Why are images from our space program always in grayscale instead of color? I know NASA needs to extract data from those images, and I also know the cameras aren’t $9.99 specials from the corner drugstore. But couldn’t NASA just stick a plain old color digital camera onboard and send it to Mars along with the rest of the equipment? —Buster Blocker, Bettendorf, Iowa
They’ve thought about it, actually. But the truth is, we’re probably better off the way things are.
To find out about space cameras, we got in touch with Noam Izenberg, a planetary scientist working on the MESSENGER probe, which is now circling Mercury taking pictures. He told us there are basically two reasons space photography is mostly in black and white. The first, as you rightly suppose, is that grayscale images are often more useful for research.
In principle, most digital cameras, including cheap Walmart models in addition to the custom-built jobs on space probes, are monochrome or, more accurately, panachrome. Each of the pixel-size receptors in a digital-camera sensor is basically a light bucket; unmodified, their combined output is simply a grayscale image generated from all light in the visible spectrum and sometimes beyond.
To create a color image, each pixel on a typical earthbound camera has a filter in front of it that passes red, green or blue light, and the camera’s electronics add up the result to create the image we see, similar to a color TV. In effect, filtering dumbs down each panachrome pixel so that it registers only a fraction of the light it’s capable of seeing. Granted, the human eye works in roughly the same way. The fact remains, in an earthbound camera, some information is lost.
Space cameras are configured differently. They’re designed to measure not just all visible light but also the infrared and ultraviolet light past each end of the visible spectrum. Filtering is used primarily to make scientifically interesting details stand out. “Most common planetary camera designs have filter wheels that rotate different light filters in front of the sensor,” Izenberg says. “These filters aren’t selected to produce ‘realistic’ color that the human eye would see, but rather to collect light in wavelengths characteristic of different types of rocks and minerals,” to help identify them.
True-color images—that is, photos showing color as a human viewer would perceive it—can be approximated by combining exposures shot through different visible-color filters in certain proportions, essentially mimicking what an Earth camera does. However, besides not inherently being of major scientific value, true-color photos are a bitch to produce: All the variously filtered images must be separately recorded, stored and transmitted back to Earth, where they’re assembled into the final product. An 11-filter color snapshot really puts the squeeze on storage space and takes significant transmission time.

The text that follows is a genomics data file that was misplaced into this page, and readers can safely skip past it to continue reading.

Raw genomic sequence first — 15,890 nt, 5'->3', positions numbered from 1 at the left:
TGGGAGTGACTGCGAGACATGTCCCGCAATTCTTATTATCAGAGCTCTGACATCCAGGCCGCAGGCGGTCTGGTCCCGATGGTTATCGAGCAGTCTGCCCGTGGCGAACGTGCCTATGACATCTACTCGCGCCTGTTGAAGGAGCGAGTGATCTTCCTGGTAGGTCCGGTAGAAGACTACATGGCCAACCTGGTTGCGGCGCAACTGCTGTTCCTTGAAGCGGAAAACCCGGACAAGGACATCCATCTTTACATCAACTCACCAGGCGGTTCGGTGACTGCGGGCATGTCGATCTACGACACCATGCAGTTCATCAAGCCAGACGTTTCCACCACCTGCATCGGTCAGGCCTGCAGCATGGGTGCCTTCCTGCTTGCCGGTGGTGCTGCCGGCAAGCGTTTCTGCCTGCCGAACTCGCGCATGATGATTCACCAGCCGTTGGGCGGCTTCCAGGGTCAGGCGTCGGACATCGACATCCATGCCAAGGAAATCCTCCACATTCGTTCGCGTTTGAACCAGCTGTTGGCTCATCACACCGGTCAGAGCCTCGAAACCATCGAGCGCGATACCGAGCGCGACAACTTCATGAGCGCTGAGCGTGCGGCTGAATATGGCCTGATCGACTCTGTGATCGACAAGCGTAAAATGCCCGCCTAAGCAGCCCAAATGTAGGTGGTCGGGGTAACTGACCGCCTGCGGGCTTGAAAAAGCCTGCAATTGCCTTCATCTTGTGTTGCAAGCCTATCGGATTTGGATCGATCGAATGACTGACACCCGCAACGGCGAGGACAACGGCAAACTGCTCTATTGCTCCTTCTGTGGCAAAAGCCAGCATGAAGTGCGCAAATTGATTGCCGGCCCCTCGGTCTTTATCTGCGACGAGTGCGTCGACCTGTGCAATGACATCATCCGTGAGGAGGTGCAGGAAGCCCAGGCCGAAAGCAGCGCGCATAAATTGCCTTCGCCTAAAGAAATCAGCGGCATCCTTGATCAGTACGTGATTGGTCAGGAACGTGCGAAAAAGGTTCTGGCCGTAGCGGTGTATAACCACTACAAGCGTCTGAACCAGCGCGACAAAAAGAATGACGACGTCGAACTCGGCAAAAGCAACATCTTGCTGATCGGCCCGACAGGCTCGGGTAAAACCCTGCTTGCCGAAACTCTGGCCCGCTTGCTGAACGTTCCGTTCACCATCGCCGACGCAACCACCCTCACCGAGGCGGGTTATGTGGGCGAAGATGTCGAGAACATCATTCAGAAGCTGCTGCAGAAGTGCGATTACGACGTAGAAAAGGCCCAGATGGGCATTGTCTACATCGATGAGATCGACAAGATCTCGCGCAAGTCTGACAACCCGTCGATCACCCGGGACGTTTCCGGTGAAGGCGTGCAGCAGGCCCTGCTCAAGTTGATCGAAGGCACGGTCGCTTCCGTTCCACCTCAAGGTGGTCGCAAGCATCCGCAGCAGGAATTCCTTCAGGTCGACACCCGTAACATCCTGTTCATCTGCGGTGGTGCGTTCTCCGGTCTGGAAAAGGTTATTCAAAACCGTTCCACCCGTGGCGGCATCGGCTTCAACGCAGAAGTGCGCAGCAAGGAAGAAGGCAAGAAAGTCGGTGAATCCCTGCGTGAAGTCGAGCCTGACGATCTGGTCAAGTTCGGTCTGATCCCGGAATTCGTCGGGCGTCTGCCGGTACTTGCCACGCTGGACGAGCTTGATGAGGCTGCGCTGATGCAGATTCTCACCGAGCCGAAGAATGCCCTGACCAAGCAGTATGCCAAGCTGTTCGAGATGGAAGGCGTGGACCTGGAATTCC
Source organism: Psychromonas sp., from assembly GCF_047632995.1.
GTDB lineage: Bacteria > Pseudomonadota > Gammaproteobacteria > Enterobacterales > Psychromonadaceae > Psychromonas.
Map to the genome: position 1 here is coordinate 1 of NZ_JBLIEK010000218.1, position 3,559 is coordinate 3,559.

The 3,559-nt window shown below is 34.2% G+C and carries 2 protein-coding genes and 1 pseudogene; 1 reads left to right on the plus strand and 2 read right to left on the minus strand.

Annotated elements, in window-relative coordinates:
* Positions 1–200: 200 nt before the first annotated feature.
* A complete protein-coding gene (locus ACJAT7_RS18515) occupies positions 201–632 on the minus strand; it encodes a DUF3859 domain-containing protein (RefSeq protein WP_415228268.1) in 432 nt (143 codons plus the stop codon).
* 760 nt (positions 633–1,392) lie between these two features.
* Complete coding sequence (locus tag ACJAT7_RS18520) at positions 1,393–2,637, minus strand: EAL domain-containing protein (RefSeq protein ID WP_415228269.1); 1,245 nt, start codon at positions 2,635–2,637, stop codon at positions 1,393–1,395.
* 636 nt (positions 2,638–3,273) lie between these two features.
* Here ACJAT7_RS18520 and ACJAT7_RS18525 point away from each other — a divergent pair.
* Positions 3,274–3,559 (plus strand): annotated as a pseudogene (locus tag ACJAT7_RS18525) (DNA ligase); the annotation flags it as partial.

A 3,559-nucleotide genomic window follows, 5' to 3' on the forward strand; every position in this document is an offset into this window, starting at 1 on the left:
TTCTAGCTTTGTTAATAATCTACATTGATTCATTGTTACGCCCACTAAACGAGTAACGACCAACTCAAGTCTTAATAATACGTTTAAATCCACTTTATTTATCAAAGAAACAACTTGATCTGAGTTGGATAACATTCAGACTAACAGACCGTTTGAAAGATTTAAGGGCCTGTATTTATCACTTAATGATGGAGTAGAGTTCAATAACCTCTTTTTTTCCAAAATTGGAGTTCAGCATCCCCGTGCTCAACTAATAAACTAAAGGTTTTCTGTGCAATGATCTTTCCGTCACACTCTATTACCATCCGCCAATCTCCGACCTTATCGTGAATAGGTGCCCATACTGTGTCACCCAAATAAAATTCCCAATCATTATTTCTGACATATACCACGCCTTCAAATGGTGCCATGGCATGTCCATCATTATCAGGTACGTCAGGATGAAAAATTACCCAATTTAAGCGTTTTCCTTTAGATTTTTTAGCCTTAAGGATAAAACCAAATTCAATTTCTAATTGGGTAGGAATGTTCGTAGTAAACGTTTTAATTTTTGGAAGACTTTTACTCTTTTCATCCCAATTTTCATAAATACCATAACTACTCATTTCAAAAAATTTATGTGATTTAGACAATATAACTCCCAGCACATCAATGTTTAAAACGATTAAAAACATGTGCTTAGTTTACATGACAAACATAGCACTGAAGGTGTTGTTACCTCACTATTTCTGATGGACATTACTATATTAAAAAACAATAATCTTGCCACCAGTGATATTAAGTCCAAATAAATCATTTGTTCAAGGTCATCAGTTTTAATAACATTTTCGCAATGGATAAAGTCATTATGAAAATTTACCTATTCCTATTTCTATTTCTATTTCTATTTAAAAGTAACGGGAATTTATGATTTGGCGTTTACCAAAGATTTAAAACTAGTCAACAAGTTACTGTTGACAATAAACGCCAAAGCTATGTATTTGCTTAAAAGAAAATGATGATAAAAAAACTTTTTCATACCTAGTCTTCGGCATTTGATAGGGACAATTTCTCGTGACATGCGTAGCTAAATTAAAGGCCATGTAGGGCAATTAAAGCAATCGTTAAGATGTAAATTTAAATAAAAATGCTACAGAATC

Given limited opportunities, time and bandwidth, a better use of resources often is a false-color image—for example, an infrared photo of rocks revealing their mineral composition. At other times, when the goal is to study the shape of the surface, measuring craters and mountains and looking for telltale signs of tectonic shifts or ancient volcanoes, scientists want black & white images at maximum resolution so they can spot fine detail.
Terrific, you say. But don’t scientists realize the PR value of a vivid color photo?
They realize it all right. But that brings up the second reason most NASA images aren’t in color. The dirty little secret of space exploration is that a lot of the solar system and, for that matter, the cosmos, is pretty drab. “The moon is 500 shades of gray and black with tiny spatterings of greenish and orangish glass,” Izenberg says. “Mars is red-dun and butterscotch with white ice at the poles. Jupiter and glorious Saturn are white/yellowish/brown/reddish. Hubble’s starscapes are white or faintly colored unless you can see in the infrared and ultraviolet.”
As for Mercury, Izenberg’s bailiwick, NASA has posted on its website detailed color photos showing vast swaths of the planet’s surface. If the accompanying text didn’t tell you they were true-color, you’d never know.
False-color images are often a lot more interesting. The colors aren’t faked, exactly; rather, they’re produced by amplifying modest variations in the visible spectrum and adding in infrared and ultraviolet. Some of the less successful examples look like a Hare Krishna tract, but done skillfully the result can be striking. The spectacular full-color nebula images from the Hubble Space Telescope were all produced by black & white sensors with color filters.
For what it’s worth, some colleagues of Izenberg’s a few years ago floated the idea of doing as you suggest—putting an off-the-shelf digital camera on a probe in addition to the more expensive models. The idea didn’t get off the ground, as it were, partly out of concerns the camera wouldn’t survive the extreme temperatures of space. But chances are the raw results wouldn’t have been all that impressive anyway. Experience suggests a good space photo needs a little ... eh, don’t call it show biz. Call it art.
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